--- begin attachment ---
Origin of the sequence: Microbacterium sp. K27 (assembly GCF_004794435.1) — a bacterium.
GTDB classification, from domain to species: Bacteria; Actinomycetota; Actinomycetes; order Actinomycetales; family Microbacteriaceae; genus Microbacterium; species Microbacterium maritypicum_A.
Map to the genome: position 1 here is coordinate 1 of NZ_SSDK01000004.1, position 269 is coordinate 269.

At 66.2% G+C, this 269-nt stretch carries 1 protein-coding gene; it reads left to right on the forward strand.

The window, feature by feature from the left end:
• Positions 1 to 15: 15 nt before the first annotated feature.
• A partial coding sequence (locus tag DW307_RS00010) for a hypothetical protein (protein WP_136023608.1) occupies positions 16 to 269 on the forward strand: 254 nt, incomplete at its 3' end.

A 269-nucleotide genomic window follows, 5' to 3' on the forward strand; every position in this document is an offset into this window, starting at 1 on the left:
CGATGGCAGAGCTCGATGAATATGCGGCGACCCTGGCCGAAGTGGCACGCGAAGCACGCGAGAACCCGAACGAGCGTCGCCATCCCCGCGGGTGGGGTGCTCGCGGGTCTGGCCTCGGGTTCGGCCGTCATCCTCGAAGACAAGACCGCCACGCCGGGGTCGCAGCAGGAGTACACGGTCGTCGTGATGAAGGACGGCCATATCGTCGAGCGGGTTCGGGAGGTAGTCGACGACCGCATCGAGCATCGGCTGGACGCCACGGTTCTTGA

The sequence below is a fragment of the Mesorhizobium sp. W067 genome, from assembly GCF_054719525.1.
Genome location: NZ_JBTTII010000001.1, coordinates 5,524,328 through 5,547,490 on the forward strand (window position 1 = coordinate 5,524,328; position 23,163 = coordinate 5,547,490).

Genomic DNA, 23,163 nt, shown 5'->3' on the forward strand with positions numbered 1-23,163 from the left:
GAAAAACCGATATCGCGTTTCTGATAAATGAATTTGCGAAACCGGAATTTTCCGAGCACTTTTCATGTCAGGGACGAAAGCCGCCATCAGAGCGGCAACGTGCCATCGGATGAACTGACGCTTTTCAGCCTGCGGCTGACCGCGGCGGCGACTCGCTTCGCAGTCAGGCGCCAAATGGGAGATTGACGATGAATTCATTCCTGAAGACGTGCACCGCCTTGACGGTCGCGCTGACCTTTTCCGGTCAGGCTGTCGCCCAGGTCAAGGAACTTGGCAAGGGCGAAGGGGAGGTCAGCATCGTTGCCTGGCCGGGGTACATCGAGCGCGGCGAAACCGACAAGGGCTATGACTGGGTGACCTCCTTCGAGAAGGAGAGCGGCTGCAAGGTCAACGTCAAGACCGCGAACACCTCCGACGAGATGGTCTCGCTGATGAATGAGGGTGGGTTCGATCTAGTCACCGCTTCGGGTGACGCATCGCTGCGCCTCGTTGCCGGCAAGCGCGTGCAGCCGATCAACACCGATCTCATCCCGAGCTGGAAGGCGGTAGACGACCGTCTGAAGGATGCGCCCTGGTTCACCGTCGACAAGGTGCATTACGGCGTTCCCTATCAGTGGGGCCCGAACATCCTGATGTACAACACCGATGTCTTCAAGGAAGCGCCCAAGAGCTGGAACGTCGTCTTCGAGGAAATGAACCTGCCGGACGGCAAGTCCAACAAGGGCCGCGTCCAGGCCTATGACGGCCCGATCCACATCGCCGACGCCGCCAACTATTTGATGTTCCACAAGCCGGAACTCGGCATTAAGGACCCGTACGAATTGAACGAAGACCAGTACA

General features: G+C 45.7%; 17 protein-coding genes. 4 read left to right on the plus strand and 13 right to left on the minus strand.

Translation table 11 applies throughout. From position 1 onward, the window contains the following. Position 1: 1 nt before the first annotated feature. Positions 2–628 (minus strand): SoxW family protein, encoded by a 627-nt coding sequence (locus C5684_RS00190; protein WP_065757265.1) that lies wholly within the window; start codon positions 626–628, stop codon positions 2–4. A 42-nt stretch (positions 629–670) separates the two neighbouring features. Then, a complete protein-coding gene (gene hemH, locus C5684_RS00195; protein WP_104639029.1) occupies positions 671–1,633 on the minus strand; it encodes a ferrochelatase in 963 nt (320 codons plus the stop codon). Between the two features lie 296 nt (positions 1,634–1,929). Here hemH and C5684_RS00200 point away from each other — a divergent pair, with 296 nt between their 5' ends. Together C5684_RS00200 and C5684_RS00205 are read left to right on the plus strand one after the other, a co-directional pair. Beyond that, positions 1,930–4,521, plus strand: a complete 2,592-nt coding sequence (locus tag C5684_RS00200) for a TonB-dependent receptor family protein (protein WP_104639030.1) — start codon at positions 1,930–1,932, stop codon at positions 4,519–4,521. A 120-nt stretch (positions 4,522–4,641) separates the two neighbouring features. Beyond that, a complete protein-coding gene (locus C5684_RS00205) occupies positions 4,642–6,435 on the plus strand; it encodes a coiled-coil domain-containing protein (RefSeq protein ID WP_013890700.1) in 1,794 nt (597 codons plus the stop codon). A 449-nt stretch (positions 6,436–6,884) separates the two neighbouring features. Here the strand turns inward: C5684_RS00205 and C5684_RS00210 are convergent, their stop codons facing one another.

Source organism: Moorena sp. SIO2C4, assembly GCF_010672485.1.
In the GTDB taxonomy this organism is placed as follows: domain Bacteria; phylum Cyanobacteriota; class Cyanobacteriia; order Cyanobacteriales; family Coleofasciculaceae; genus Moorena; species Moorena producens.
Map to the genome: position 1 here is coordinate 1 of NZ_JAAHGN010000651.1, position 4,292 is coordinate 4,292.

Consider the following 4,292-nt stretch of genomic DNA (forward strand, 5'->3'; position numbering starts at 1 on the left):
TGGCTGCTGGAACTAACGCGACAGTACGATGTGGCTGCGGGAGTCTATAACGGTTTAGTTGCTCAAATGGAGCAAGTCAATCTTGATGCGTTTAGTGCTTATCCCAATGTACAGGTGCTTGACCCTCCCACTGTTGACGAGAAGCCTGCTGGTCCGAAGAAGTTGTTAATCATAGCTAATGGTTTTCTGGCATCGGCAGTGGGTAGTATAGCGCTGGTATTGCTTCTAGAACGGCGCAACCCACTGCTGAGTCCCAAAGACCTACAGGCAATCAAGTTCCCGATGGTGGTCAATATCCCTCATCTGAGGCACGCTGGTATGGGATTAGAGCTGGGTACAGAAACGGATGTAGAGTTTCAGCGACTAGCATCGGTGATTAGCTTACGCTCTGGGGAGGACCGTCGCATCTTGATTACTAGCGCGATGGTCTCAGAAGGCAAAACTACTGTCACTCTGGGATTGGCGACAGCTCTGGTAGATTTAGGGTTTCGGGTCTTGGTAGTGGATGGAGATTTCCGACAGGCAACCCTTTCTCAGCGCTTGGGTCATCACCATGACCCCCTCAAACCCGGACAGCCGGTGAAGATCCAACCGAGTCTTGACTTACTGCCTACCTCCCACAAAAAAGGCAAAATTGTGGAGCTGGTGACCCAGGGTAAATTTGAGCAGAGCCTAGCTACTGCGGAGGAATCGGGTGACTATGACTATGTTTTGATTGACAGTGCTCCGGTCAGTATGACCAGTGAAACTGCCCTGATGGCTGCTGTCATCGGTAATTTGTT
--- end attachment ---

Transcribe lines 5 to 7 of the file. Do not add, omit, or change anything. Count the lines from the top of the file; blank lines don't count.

The window, feature by feature from the left end:
• Positions 1 to 15: 15 nt before the first annotated feature.
• A partial coding sequence (locus tag DW307_RS00010) for a hypothetical protein (protein WP_136023608.1) occupies positions 16 to 269 on the forward strand: 254 nt, incomplete at its 3' end.